National Geographic : 1956 Mar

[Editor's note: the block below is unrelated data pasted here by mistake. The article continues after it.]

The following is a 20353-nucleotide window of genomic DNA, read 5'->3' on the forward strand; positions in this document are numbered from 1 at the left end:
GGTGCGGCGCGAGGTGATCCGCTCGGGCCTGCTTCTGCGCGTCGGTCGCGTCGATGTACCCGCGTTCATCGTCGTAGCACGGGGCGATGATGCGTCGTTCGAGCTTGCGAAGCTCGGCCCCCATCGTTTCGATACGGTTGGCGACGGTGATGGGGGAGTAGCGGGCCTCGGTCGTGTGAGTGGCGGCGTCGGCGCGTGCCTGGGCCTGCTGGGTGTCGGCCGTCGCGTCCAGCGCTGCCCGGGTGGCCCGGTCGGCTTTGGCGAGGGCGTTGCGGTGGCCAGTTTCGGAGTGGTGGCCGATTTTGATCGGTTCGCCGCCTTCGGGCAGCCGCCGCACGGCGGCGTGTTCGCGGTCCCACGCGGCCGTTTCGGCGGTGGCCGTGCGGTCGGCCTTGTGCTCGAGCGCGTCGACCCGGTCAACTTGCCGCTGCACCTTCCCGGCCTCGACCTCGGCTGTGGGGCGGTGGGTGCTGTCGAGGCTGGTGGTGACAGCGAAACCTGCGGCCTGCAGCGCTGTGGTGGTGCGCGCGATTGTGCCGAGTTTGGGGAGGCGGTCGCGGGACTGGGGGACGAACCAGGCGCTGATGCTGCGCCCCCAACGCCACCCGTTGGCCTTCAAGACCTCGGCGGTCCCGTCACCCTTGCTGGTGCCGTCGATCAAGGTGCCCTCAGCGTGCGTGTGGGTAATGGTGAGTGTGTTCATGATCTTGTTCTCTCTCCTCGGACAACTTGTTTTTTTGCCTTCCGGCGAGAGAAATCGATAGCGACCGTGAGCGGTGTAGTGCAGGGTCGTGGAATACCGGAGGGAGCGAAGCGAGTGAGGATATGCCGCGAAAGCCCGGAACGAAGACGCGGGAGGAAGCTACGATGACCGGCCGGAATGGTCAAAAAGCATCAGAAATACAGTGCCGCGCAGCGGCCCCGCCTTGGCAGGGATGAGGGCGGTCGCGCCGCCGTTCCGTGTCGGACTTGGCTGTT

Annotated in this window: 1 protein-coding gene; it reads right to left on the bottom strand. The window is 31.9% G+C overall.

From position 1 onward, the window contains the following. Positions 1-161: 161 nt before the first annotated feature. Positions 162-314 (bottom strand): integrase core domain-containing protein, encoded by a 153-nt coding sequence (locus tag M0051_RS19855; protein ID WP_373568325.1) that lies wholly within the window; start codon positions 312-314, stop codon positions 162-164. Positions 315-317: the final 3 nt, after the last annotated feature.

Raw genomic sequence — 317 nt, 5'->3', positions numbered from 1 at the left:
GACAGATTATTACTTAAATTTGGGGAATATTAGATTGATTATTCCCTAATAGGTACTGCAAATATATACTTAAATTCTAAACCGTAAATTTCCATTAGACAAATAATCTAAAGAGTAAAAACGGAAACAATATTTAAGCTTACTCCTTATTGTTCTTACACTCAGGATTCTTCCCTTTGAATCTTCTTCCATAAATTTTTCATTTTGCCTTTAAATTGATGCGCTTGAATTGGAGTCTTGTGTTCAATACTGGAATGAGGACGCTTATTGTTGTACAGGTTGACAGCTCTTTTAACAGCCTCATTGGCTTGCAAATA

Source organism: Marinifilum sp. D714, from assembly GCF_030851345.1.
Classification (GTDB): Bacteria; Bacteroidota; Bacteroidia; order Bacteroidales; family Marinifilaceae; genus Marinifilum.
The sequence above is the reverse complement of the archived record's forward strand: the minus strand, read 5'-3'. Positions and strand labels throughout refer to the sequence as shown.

Scientist Measures + Stone Age Man The National Geographic Society Melville Island Ex pedition went to the little known land of the Tiwi in 1954 to study one of the world's most archaic cul tures. The Tiwi plant no crops, build no permanent houses, make no pottery, and col lect few possessions. Their basic tool is the ax-steel today, but stone only a few generations back. Their natural way of life as hunters and food gatherers is largely that of 50,000 years ago. Age-old customs are practiced side by side with ways recently adopted from white men. Dr. Carleton S. Coon (shown), anthropologist of the University of Pennsyl vania, spent 10 days with the expedition gathering physical data on the Tiwi (page 433). Charles P. Mountford the northwest shore of Apsley Strait, which divides Melville and Bathurst Islands. Supply ships failed to arrive, and the set tlers-assailed by hunger, tropical diseases, and occasional spears of the Tiwi-abandoned the fort after less than five years. Yet so vivid an impression did that gar rison make on the minds of the aborigines that 125 years later they were able to tell us about men who wore red clothes and large shiny buttons and who made loud noises (can non). They knew that men in dark clothes (the convicts) did all the work. It seems incredible that the detailed knowledge of such a brief settlement could have persisted for so long in the tribal memory. Centuries of Isolation Few white men have visited Melville since, although the hunter Joe Cooper lived there for a time 40 to 50 years ago, shooting herds of water buffalo whose forebears had been imported from Timor by Bremer's soldiers. The Australian Air Force maintained a land ing strip at Snake Bay during World War II. Back on the Triumph aborigines labored incessantly at the hand pumps as we limped along the coast for another 50 miles. Finally the rusty old barge made port at Snake Bay. Her next journey was to be her last. While she was being towed back to Darwin after her engines had failed, her rotten hull fell apart and she sank. At Snake Bay we found a warm welcome from the native affairs officer and his family. The aborigines, too, received us in friendly fashion, for they looked on our guide and mentor, Bill Harney (Bilarney), who had spent many years among them, as a "proper good-fellow" (page 423). With native help, we were soon camped on Banjo Beach about a mile north of the Gov ernment station. Bill, who had been our guide on the National Geographic expedi tion to Arnhem Land in 1948,* transformed some empty oil drums and a pile of corru gated iron into a dining shack and cookhouse. A lily-covered billabong, or swamp, filled with white-trunked paperbark trees made a backdrop; the ocean lapped constantly at our front door. A dozen of the aborigines with their families camped on the edge of the billabong to work as hunters, food gatherers, water carriers, and general handymen. Following custom, they threw together the rudest of brush shel ters for protection from sun and rain; at night they slept in the open between campfires. * See, in the NATIONAL GEOGRAPHIC MAGAZINE: "Exploring Stone Age Arnhem Land," by Charles P. Mountford, December, 1949; and "Cruise to Stone Age Arnhem Land," by Howell Walker, September, 1949.